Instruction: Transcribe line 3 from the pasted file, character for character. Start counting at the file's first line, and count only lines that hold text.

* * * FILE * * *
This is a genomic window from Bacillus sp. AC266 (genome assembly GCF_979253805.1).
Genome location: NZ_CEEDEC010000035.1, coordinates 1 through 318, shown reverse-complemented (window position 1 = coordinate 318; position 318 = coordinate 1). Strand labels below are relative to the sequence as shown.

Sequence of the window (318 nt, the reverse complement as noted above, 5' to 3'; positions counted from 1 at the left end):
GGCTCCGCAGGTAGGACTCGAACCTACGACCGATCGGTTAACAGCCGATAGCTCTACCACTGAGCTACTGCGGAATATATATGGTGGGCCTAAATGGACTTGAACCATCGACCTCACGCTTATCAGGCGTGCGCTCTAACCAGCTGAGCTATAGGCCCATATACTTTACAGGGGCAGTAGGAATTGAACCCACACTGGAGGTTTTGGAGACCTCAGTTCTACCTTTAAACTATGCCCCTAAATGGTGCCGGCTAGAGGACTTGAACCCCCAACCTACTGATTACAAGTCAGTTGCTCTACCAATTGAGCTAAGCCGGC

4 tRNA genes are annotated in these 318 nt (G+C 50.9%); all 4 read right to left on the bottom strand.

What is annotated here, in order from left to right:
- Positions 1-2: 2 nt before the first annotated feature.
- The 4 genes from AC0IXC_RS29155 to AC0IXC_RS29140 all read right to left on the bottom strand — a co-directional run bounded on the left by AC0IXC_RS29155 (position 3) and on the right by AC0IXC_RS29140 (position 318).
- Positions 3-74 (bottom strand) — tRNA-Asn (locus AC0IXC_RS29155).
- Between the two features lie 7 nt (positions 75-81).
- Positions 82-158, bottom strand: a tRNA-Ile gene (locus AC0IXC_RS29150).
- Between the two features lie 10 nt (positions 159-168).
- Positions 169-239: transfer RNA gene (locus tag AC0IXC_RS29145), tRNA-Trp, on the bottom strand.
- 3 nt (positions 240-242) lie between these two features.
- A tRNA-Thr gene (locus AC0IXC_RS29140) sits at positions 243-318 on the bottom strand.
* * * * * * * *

Sequence of the window (318 nt, the reverse complement as noted above, 5' to 3'; positions counted from 1 at the left end):